I’m always wary of watching things that Hollywood puts out that involve elements of the Catholic Church. I prepare myself for insults and total misconceptions of the truth, beauty, and goodness that the Church is and has to offer. So as I watched the trailer of Lady Bird for the first time, my immediate reaction was to look out for those things, but to my surprise, I couldn’t find anything terribly bad about their portrayal of the Catholic faith. I was going back and forth about whether or not I should watch it, but when my friends came back raving about it, when I saw Bishop Barron and Blessed is She had done reviews on it, I knew I had to give it a chance.
After watching it, I left the theater unsure about how I felt; I wasn’t sure if I quite got it. It’s the story of a teenage girl going into her senior year of high school. She attends an all-girls Catholic school in Sacramento, of which she shows very little interest in. It follows the different relationships she has in her life and all the ups and downs that come with it – dating different boys with little to no thoughts about purity, leaving her best friend to be with the popular, “partying” crowd, and the endless shouting matches with her mom.
I walked away confused because I realized I could barely relate to her.
It wasn’t a story I connected with. Purity was never something I really struggled with in high school, I couldn’t care less about partying and getting wasted, and I most definitely never dared to speak up to my mom like that. But I thought about it more and realized – this must be the story of a typical teenage girl of my time.
And then I realized, I’m the one with the weird story.
Not many people are brought up in the faith that I was. Since I was just 4 years-old my life has always been surrounded by the Christian community. I grew up hearing about the depth of God’s love for us, the healing and forgiveness that Christ bought for us, and the new abundant life the Holy Spirit has to offer us.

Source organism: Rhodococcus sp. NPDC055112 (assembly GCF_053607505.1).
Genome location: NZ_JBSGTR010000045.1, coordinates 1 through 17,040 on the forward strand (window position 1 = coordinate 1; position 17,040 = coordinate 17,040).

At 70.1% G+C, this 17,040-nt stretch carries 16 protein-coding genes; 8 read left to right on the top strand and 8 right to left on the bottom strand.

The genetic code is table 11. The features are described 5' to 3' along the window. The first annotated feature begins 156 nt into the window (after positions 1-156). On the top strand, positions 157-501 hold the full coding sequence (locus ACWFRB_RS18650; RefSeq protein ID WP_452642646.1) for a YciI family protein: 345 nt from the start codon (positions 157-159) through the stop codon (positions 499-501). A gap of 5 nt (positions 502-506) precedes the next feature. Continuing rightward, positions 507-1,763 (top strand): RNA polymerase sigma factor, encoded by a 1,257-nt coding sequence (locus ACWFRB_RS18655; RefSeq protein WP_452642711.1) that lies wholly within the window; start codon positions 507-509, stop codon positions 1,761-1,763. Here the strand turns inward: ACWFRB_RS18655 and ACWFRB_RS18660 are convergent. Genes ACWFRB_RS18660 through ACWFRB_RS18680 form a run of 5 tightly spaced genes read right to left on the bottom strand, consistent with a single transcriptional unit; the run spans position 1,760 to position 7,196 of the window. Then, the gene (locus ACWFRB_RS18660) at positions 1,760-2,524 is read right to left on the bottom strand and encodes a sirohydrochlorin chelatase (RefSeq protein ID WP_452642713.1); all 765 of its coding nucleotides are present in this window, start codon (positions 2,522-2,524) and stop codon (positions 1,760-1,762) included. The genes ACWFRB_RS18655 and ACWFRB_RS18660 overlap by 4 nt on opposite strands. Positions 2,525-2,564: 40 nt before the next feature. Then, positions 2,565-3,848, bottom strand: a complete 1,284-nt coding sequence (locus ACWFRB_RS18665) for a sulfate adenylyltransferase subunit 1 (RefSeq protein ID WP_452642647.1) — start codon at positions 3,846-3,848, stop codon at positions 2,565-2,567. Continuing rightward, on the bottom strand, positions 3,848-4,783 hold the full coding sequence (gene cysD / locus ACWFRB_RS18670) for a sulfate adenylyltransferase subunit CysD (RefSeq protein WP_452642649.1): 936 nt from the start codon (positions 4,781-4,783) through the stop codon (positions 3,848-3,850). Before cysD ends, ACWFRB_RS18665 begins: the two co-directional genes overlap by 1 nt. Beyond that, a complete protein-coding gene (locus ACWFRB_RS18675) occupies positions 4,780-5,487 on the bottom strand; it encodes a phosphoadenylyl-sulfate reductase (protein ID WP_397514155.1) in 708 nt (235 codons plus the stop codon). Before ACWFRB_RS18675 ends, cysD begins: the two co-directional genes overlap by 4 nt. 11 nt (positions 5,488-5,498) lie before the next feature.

Throughout my childhood and into my teen years, I heard this amazing message over and over and over at every gathering, every retreat, every prayer meeting that I went to with my parents. Watching Lady Bird made me realize, my life is not the story of a typical teenage girl. Not to say my life was perfect growing up, but I definitely dealt with a different set of temptations and struggles.
What Lady Bird made me aware of is that I have limited my circle of evangelization and ministry to people just like me.
When I think of people I can invite to a retreat, I think of people that would most likely already be into the idea. People who are already exposed to God’s love in one way or another. Maybe they didn’t grow up in a ministry like I did, but they definitely grew up with some element of the faith, whether it was a regular attendance of Sunday Mass, reciting the rosary every night per their mother’s orders, or simply attending Catholic school. Those are the people I look out for. And to be honest, I almost stray away from anyone outside of that. I just think “oh, they would never be into this.”
But Lady Bird showed me that no soul is a lost cause. Throughout the movie, her most positive role models and her moments filled with the most peace and clarity are those involved with the Church. The woman who speaks hope and ambition into her life is a religious sister. The man who speaks passion and honesty into her life is a priest. And the moment she desires reconciliation with her mother is when she enters a church by herself once she’s alone at college. It’s the graces of the Church, as well as the witness and love of those immersed in the Church that brought life, hope, and peace to Lady Bird.
When a soul is baptized, it has the indelible mark of the Father and that person is a son or daughter of the Most High King. As those striving to build the Kingdom of God, those striving to live lives of virtue and discipleship, we mustn’t look at the world with filtered eyes, seeking out only those who we feel would “fit in” with the Church. Every soul, every heart out there, actively participating in the Church or not, fully embracing the faith or not, is a soul and heart that counts.
We mustn’t forget how Christ came not for the healthy, but for the sick. He came for those that needed Him most, those furthest away from the light. We need to be convicted witnesses in all places – in church, at youth group, at school, at work, with our non-believing family and friends. And we need to do it with the same merciful love that the Father shows us.
It’s Christ’s love that’ll attract them. Draw the circle bigger and reach out to those most unsuspecting people. You never know the seeds of grace the Lord can sow in even the briefest of encounters.
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